Millinocket, MAINE--An enforcement specialist with the Land Use Regulatory Commission (LURC) stepped down Monday, charging that the agency managers consistently impede investigations and sidestep environmental laws, according to his resignation letter released today by Maine Public Employees for Environmental Responsibility (Maine PEER).
In a May 26th letter to LURC Director Catherine Carroll, Environmental Specialist David Tardiff describes how the agency, which is tasked with enforcing planning and zoning laws in Maine's unorganized territories, has been stifled from fulfilling its mission. According to the letter, LURC managers
Refuse to take enforcement action against the largest violators;
Ignore agency rules by allowing after-the-fact permits on projects that "would not be approved before the fact"; and
Encourage staff "to falsify findings of fact in order to just get a permit issued."
The letter also notes that staff and budget cutbacks will only further cripple LURC's enforcement capabilities. Last week, Maine PEER reported that a recent $10,000 settlement against repeat offender Clayton Lake Woodlands is likely to be the last of its kind, as 20 percent reductions in staffing and a growing backlog of cases make future multi-year investigations nearly impossible. At the same time, the agency has agreed to spend nearly $40,000 on a new Internet mapping site, an expenditure that critics argue is a low priority.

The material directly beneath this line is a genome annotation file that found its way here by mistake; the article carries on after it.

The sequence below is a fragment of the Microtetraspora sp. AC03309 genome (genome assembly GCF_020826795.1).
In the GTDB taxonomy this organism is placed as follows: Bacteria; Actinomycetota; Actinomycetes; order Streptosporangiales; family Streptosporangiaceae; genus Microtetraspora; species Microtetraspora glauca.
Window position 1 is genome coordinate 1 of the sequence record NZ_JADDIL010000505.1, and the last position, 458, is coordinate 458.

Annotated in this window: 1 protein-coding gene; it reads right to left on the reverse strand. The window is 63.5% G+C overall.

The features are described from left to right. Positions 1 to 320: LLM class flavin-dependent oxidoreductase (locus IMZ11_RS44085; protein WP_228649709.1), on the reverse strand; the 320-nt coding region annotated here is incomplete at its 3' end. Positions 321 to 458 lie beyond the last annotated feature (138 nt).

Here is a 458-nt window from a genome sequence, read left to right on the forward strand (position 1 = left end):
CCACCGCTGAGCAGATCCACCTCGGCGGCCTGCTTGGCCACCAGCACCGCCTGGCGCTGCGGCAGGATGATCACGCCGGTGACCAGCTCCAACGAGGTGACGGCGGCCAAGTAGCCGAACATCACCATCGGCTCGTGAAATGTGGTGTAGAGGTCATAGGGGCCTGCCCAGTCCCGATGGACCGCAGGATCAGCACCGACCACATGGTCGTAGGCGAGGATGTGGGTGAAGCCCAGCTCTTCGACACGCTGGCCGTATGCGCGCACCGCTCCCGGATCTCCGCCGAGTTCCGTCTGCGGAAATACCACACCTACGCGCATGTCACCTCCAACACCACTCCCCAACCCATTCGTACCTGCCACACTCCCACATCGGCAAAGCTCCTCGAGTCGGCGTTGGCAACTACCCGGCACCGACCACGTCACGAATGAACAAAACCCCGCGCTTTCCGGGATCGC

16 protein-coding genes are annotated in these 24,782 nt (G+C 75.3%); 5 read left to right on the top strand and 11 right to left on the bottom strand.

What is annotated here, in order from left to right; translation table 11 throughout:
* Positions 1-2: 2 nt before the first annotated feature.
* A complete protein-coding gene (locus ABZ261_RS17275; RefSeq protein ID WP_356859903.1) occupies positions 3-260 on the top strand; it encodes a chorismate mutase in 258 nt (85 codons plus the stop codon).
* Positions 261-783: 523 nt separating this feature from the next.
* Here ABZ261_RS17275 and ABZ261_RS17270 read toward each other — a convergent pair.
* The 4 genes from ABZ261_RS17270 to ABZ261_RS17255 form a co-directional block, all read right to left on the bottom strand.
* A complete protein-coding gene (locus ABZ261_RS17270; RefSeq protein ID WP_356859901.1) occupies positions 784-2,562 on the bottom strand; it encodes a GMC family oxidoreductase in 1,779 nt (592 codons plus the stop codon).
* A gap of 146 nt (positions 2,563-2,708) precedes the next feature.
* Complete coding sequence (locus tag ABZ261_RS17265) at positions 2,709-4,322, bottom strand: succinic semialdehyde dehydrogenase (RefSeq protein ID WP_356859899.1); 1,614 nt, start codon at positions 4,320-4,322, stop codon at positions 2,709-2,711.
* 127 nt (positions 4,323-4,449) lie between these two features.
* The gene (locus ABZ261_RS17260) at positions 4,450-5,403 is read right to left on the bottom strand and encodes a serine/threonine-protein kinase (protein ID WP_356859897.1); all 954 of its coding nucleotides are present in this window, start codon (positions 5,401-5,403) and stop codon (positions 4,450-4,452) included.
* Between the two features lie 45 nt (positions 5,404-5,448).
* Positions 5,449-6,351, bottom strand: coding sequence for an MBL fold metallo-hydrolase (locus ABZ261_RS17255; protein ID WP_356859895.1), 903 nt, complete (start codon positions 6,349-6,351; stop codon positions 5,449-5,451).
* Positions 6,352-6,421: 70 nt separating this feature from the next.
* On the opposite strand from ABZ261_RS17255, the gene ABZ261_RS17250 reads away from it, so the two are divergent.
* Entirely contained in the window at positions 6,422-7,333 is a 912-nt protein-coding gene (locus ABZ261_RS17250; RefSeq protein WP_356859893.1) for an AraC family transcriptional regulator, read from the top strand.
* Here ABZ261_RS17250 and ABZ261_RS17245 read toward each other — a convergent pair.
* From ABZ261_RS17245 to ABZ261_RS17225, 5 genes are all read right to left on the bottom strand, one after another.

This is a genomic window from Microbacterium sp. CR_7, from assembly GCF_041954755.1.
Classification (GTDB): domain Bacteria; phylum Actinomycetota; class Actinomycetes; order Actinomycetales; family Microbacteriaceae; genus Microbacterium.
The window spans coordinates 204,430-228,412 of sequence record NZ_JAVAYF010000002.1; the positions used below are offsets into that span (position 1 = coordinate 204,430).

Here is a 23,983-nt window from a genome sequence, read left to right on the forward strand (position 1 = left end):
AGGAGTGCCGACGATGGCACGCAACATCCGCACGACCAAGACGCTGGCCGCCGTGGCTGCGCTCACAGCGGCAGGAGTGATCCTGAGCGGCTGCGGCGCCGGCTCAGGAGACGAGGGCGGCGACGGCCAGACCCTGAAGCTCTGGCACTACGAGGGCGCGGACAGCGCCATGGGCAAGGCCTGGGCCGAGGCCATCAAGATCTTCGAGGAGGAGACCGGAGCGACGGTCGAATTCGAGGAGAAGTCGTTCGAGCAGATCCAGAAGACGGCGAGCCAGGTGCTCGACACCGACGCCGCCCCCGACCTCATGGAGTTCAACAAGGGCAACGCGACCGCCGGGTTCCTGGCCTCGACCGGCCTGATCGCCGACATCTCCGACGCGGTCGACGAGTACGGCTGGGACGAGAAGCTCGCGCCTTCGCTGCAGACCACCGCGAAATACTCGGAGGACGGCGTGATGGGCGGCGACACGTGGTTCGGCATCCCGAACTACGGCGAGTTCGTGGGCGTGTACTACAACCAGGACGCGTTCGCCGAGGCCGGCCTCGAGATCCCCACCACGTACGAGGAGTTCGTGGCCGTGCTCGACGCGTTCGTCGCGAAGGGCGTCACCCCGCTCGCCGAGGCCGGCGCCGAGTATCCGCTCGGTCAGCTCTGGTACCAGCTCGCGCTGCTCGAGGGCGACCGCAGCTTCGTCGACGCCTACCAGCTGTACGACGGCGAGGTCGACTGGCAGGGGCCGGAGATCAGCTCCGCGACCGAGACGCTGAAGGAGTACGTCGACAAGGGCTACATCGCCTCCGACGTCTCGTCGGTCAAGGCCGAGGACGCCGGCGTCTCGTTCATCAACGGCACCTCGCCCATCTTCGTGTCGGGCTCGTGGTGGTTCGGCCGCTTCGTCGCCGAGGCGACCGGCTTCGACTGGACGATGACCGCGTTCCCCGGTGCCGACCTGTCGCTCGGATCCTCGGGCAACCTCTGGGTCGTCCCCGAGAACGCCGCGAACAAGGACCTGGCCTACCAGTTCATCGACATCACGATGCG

Currently assigned to the East Millinocket field office, Tardiff is a 15-year veteran of state service, with the last seven years at LURC and the remainder with the Maine Department of Environmental Protection. His resignation will take effect on June 6. In his resignation letter, Tardiff notes that he "simply wanted to do the best job I could and with integrity. However, I believe this has not been possible for quite some time and the continuing situation makes it impossible for me to remain as a public servant on the Commission staff."
"This resignation is just the latest example that LURC is an agency in deep denial," commented Maine PEER Director Tim Caverly. "LURC appears at war with itself, with enforcement staff facing more resistance from their own managers than from violators."
In 2001, Caverly circulated an agency-wide employee survey in which 86 percent of respondents said that the agency did not have the resources to "properly enforce the law." More than half (57 percent) also felt that the agency was not proactive in preventing violations before they occur.